Number 5.  –  The Wall – Pink Floyd 

The last Pink Floyd album to feature all four integral members, The Wall has for many fans and critics been a point of as much contention as the album that would follow it, The Final Cut. A magnum opus by any standards, the album is seen as much the work of an egomaniacal, self-obsessed Waters as it is the “true” final statement of one of rock and roll’s greatest bands. Both claims are somewhat justified in light of the album’s visionary focus coming almost solely from the intensely personal experiences and emotional perspective of Waters, and also with regards to the album’s inclusion of the classic lineup, as Wright would be fired by Waters two years after its release. Over the course of the album’s hour and twenty-odd minutes, Waters uses his already well-polished metaphorical skill set to eviscerate everything from the recording industry to the educational system to the patriarchal (and yes, even matriarchal) corruption and villainy of the British government. From start to finish, The Wall is an overture to the perils of rock stardom and the inevitable betrayals of self it brings to those artists who achieve it. What might have otherwise lent itself handily to epic-scale self-loathing for virtually any other band served a different purpose for Pink Floyd with The Wall as the songs and overall storyline speak to the most viscerally human commonalities of fear, regret, and grief. Channeled through what are some of the band’s most powerfully enduring songs, The Wall allowed Pink Floyd the rarity to write an album about the introspective struggle of their celebrity without sacrificing its merits to self-important posturing of the highest order.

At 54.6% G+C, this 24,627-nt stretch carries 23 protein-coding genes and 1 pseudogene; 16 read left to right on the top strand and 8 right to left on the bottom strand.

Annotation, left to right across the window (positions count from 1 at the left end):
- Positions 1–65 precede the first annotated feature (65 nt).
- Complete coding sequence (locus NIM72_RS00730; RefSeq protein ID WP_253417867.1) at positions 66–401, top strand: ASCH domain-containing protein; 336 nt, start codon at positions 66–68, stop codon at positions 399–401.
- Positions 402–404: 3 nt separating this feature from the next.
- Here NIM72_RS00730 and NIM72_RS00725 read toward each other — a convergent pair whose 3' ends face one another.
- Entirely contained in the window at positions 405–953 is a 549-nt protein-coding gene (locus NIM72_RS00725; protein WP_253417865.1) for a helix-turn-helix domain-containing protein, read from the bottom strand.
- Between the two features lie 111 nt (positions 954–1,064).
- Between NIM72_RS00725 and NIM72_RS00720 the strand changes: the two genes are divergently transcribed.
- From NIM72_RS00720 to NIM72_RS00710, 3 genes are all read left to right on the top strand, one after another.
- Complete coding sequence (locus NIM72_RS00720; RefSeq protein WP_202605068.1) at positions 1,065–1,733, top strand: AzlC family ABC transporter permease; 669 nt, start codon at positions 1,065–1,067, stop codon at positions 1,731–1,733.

Number 4.  –  Never Mind the Bollocks – Sex Pistols